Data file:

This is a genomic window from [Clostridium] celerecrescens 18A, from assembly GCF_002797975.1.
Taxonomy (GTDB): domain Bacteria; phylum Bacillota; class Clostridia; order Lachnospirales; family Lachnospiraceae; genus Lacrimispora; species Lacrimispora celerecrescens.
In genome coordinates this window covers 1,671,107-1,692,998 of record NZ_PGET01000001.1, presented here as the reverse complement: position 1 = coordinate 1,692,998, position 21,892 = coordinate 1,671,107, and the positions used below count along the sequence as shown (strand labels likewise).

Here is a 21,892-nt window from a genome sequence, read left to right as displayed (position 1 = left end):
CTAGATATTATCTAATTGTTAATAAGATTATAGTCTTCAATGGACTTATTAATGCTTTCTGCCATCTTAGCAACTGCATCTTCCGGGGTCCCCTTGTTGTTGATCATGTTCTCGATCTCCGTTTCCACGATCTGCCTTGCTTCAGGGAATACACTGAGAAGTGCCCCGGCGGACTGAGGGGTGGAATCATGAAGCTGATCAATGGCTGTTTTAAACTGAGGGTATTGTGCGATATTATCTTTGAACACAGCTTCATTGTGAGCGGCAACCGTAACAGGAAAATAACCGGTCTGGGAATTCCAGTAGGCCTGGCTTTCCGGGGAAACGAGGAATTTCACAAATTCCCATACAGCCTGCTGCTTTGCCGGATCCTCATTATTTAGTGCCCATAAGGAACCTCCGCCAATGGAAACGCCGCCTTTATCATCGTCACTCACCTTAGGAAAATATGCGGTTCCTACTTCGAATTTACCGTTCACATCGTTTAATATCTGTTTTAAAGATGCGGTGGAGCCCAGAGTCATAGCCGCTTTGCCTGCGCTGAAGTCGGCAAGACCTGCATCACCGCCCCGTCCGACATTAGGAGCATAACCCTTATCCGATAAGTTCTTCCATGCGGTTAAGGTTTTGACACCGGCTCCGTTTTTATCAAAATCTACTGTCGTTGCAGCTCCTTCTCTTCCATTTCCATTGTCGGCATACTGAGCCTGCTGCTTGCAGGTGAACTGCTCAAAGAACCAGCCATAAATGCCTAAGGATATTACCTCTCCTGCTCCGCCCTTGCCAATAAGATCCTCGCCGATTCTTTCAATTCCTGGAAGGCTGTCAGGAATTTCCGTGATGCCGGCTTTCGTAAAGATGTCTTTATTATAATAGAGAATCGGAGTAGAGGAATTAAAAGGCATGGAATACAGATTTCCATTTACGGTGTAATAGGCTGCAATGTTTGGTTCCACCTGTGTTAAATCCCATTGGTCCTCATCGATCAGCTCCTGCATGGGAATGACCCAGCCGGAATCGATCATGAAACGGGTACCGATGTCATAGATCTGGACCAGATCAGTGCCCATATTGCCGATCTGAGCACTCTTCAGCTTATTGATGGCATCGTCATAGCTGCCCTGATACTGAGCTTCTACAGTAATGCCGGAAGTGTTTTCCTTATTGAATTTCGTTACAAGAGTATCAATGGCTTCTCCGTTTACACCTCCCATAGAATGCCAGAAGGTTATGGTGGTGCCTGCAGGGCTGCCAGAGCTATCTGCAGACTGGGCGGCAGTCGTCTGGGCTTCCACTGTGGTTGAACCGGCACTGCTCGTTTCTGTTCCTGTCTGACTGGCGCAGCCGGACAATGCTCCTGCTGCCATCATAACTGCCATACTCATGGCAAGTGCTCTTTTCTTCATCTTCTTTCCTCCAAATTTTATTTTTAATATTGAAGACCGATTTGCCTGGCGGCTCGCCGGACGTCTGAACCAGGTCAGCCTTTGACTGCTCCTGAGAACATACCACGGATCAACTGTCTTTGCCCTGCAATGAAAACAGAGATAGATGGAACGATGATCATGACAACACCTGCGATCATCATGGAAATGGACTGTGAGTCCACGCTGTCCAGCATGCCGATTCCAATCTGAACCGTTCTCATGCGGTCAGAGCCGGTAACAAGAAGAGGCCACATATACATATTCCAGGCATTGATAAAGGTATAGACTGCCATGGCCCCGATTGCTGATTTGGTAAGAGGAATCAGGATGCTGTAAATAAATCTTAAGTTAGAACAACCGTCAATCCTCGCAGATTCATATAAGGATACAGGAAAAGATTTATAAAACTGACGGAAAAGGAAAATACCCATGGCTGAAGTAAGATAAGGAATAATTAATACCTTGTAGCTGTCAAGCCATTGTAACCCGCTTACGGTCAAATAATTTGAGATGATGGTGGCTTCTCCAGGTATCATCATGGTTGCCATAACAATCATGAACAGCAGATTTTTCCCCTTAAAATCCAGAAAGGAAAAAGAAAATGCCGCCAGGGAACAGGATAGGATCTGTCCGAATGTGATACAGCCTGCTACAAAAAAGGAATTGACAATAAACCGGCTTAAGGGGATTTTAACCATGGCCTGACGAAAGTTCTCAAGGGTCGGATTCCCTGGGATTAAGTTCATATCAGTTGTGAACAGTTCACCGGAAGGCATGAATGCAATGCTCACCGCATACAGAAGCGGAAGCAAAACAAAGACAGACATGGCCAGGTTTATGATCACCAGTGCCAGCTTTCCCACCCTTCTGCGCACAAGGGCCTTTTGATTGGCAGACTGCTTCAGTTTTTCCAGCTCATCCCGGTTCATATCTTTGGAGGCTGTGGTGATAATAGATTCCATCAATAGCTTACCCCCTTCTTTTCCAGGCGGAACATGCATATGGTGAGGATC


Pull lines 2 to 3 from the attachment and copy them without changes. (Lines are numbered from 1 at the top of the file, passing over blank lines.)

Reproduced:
Taxonomy (GTDB): domain Bacteria; phylum Bacillota; class Clostridia; order Lachnospirales; family Lachnospiraceae; genus Lacrimispora; species Lacrimispora celerecrescens.
In genome coordinates this window covers 1,671,107-1,692,998 of record NZ_PGET01000001.1, presented here as the reverse complement: position 1 = coordinate 1,692,998, position 21,892 = coordinate 1,671,107, and the positions used below count along the sequence as shown (strand labels likewise).